Guest Author - Rachel Webb
It seems that the truth about who Saint Valentine, Saint Valentinus or in Spanish San Valentin actually was is a bit vague. Supposedly he’s one of three martyred saints. The feast of Saint Valentine first began in 496 by Pope Gelasius 1 when honours were given to a group of men, one being Saint Valentine. The Pope is reported to have said
"... whose names are justly reverenced among men, but whose acts are known only to God."
The feast is said to have been created to replace a pagan festival that was celebrated in Rome in the 5th century.
Surviving legends were rekindled and enhanced in England and France in the middle ages when the date February 14th became associated with Romantic love.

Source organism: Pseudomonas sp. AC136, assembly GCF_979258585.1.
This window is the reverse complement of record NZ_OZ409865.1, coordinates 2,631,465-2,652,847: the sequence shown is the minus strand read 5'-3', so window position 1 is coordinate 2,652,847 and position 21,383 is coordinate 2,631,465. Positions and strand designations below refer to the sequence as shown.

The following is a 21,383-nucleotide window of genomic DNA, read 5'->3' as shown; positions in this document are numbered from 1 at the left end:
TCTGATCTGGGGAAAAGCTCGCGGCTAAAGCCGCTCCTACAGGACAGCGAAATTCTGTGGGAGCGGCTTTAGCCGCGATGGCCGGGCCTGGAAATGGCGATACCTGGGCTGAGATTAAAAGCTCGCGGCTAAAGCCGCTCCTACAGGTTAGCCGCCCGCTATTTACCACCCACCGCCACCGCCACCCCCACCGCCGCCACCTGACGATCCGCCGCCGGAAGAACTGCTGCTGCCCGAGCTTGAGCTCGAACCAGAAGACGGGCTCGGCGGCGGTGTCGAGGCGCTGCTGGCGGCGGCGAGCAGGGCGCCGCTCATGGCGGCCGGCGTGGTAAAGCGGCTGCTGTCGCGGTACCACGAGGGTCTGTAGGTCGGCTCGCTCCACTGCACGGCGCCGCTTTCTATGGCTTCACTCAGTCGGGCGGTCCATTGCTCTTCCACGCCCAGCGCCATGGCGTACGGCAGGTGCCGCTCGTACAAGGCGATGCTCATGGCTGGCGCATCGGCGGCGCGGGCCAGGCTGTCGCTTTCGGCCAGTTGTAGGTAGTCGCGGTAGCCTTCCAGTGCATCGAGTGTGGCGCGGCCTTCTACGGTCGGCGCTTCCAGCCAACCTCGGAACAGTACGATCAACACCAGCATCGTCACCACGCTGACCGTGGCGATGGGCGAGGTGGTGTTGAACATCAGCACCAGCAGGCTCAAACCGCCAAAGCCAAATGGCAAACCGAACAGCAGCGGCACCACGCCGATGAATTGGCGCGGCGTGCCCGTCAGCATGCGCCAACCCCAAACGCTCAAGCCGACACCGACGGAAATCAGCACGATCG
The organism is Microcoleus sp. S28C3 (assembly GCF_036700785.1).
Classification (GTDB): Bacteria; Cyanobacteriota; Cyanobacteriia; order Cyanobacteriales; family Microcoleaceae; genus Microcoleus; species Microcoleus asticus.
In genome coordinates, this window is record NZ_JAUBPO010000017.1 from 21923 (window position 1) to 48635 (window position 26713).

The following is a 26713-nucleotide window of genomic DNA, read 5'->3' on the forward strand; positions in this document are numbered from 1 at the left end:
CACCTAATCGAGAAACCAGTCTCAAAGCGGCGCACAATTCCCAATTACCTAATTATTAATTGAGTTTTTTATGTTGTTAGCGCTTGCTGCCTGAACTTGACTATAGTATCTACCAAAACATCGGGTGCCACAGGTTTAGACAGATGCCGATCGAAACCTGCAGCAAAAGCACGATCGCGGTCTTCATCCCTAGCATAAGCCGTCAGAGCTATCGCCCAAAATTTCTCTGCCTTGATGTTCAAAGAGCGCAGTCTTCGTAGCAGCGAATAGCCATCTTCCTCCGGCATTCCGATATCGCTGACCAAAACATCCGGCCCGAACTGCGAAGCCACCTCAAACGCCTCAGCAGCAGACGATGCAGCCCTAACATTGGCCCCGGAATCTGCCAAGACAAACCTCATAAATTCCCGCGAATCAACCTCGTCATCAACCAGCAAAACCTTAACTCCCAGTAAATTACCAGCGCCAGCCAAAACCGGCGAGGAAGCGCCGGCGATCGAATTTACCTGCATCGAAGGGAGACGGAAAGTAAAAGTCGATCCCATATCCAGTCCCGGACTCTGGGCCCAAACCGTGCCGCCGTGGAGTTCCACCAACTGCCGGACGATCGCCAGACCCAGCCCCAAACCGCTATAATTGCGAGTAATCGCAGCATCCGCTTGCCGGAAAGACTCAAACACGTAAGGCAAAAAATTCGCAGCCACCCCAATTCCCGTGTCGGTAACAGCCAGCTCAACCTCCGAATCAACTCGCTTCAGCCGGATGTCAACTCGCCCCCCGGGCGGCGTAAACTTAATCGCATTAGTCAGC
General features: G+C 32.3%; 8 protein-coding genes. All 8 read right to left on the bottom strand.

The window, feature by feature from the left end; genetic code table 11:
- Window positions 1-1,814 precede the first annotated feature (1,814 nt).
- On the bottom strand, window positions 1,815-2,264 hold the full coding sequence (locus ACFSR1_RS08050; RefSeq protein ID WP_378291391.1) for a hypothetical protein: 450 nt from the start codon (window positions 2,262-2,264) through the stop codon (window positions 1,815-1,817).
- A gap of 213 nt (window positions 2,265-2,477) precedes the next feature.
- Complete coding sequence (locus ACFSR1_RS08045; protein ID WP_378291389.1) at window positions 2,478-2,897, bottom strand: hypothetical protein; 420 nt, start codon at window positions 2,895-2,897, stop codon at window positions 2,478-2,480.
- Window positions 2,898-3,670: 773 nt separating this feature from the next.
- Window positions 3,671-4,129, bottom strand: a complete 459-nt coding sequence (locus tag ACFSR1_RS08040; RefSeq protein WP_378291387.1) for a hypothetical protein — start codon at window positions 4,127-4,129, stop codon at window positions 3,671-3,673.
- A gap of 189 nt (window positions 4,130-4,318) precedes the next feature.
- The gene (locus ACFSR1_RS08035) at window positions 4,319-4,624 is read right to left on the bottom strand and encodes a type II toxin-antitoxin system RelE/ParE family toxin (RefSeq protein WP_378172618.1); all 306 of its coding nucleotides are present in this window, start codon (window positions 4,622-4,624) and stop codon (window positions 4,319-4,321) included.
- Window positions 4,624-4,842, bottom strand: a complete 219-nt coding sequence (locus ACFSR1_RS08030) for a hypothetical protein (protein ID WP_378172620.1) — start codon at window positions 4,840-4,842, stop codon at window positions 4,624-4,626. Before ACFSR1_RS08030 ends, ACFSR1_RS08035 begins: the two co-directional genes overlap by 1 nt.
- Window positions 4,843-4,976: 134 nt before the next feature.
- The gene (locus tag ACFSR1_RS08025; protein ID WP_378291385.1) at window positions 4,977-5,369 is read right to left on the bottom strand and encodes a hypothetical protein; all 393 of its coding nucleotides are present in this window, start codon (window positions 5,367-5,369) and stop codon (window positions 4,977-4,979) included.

It’s presumed that the emergence of spring, with its new hope mating birds and spring flowers is the source of “sweethearts day”. Flowers were picked and sent to the loved one according to much French and English literature of the fourteenth and fifteenth centuries.
The remains of Saint Valentine are supposedly in a small back street church in the centre of Madrid. The Iglesia de San Antón is a forgotten jewel with a colourful past, sadly in need of restoration works. Once known as the ‘Royal Church and Pious School of San Antón, a school founded for young nobles by the Spanish nobility.
Closed and ran-sacked during the civil war then used as a prison, the bones of Saint Valentine lay forgotten until 1986 when they were discovered in a crypt.
With permission from the Vatican a skull and a pile of bones now lay on display to the world, whether they belong to Saint Valentine or not who can say?
These are not the only bones that are claimed to be those of the infamous sweethearts Saint. A Carmelite convent in Dublin, and a Benedictine convent in Scotland also say they have the remains of Saint Valentine. Personally I prefer to look at roses.